Canadian Standards Association v P.S. Knight Co. Ltd., 2015 ONSC 7980

The Ontario Superior Court has declined to stay a defamation action pending the outcome of a copyright, trademark and competition action proceeding in the Federal Court.

Canadian Standards Association ("CSA") commenced an action in the Federal Court in 2012, suing Gordon Knight and his corporation P.S. Knight Co. Ltd. for copyright infringement and for breach of s. 7(a) of the Trade-marks Act, and s. 52 of the Competition Act.

In this action in the Superior Court of Justice, CSA sues Mr. Knight and his corporation for defamation.

After the action for copyright infringement in the Federal Court was commenced, Mr. Knight and his corporation began to operate a website under the name "RestoreCSA," which, among other things, discussed the copyright litigation in the Federal Court between CSA and Mr. Knight and his corporation. The CSA alleges that the commentary was false and defamatory. In 2013, CSA then issued an Amended Statement of Claim alleging that Mr. Knight and his corporation were knowingly or recklessly making false and misleading statements that tended to discredit the wares, services or business of CSA contrary to s. 7(a) of the Trade-marks Act and were knowingly or recklessly making false and misleading representations to the public contrary to s.52 of the Competition Act.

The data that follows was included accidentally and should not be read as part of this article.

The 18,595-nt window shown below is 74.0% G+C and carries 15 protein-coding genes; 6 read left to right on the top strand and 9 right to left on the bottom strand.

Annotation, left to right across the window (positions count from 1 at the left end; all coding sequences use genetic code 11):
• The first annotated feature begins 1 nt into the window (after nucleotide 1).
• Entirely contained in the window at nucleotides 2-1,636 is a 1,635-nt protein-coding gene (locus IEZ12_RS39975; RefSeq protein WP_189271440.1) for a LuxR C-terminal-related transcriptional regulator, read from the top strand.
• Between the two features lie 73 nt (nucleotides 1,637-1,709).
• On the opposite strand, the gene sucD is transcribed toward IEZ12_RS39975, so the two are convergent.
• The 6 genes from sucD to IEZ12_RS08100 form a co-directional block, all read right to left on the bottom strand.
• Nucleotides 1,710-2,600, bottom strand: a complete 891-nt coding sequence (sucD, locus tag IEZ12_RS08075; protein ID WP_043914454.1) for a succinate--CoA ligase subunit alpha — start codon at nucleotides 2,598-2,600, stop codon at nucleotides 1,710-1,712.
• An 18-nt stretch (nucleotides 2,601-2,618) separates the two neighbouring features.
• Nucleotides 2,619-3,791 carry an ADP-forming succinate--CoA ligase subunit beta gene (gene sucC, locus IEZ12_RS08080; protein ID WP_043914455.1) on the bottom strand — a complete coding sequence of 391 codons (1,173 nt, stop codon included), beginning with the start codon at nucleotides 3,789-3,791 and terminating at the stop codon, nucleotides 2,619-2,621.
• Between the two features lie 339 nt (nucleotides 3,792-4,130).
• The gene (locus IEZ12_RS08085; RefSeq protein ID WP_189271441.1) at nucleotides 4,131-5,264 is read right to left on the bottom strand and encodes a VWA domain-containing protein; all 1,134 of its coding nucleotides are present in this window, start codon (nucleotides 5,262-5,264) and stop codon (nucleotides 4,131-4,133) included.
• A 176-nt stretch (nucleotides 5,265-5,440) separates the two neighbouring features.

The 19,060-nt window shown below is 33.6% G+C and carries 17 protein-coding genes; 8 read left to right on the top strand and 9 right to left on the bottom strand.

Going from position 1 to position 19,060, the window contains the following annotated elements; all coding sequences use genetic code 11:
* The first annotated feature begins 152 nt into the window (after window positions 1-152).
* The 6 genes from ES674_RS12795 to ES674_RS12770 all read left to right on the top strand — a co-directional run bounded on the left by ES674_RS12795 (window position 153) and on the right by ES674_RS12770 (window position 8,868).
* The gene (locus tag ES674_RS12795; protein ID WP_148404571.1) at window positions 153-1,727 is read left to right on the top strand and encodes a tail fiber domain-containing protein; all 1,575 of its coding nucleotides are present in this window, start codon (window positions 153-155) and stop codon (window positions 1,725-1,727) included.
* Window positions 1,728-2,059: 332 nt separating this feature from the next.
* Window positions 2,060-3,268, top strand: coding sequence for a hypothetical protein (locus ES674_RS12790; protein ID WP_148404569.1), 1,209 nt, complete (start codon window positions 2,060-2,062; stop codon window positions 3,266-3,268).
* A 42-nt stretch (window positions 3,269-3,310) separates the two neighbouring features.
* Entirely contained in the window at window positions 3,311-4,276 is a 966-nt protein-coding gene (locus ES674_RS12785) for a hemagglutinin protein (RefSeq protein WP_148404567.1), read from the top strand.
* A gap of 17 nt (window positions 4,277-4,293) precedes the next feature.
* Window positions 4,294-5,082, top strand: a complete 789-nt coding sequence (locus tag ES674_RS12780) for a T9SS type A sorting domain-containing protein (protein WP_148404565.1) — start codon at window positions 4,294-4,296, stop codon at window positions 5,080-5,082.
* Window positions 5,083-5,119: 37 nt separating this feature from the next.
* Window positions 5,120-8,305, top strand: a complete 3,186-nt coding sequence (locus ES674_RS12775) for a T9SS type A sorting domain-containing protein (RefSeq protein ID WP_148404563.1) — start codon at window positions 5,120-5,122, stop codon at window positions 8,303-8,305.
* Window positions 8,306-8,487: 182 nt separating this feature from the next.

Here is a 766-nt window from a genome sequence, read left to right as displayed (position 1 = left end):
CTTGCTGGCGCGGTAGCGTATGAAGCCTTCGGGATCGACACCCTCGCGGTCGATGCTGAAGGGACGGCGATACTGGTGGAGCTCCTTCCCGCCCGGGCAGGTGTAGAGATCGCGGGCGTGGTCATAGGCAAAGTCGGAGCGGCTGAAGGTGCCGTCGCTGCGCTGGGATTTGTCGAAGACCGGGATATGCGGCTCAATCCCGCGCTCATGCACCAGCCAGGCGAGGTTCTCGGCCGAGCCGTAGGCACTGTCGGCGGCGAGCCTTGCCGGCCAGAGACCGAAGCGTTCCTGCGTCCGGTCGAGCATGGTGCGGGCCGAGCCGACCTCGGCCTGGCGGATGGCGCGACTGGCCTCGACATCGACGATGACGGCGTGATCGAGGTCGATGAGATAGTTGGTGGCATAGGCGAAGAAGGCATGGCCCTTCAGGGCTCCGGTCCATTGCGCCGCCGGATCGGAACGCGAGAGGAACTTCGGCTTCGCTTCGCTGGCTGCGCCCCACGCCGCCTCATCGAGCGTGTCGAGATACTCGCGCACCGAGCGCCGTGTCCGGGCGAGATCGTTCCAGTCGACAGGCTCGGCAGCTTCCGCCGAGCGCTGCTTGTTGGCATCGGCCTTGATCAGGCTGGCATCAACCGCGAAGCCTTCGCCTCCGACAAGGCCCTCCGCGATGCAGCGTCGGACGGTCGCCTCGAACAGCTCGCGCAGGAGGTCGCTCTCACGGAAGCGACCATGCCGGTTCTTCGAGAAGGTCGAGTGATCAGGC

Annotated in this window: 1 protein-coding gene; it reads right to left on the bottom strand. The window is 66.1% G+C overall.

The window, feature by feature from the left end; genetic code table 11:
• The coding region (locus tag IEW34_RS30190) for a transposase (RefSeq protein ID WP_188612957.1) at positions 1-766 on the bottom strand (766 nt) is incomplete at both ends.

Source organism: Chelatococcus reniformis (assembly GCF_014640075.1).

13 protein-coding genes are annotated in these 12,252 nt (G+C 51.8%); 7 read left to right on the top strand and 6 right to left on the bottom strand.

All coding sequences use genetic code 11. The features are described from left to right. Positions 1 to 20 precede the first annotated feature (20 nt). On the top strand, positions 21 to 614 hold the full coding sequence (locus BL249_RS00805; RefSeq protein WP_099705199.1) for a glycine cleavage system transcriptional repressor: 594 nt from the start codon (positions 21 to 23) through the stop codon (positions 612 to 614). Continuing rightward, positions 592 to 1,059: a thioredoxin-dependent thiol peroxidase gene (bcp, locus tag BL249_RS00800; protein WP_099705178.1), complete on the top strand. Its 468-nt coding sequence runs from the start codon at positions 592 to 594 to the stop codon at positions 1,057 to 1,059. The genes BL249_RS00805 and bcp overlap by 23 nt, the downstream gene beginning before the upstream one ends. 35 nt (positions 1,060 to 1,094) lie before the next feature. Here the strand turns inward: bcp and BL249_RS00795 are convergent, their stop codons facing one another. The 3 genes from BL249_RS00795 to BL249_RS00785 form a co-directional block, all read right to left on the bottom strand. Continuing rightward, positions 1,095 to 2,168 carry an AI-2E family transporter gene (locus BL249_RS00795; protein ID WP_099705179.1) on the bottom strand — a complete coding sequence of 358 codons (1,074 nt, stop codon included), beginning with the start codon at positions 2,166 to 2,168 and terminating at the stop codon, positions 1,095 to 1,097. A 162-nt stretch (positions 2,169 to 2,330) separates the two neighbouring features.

On April 23, 2015, CSA commenced a defamation action in the Ontario court against P.S. Knight Co. Ltd. and Mr. Knight with respect to the alleged to be defamatory statements posted on the RestoreCSA website and in Restore CSA Issues Summary Re: Canadian Standards Association, a publication.

Knight sought to have the defamation action dismissed or permanently stayed or in the alternative temporarily stayed until the conclusion of the Federal Court action. 

The Superior Court held that there is no unfairness in having the proceedings proceed in tandem. The defamation action has different substantive elements and different remedies available to CSA assuming it were successful. Rather than staying the Ontario proceeding, the Court found that the Ontario proceedings should just be fairly managed to continue to make progress in tandem with the further advanced Federal Court proceedings.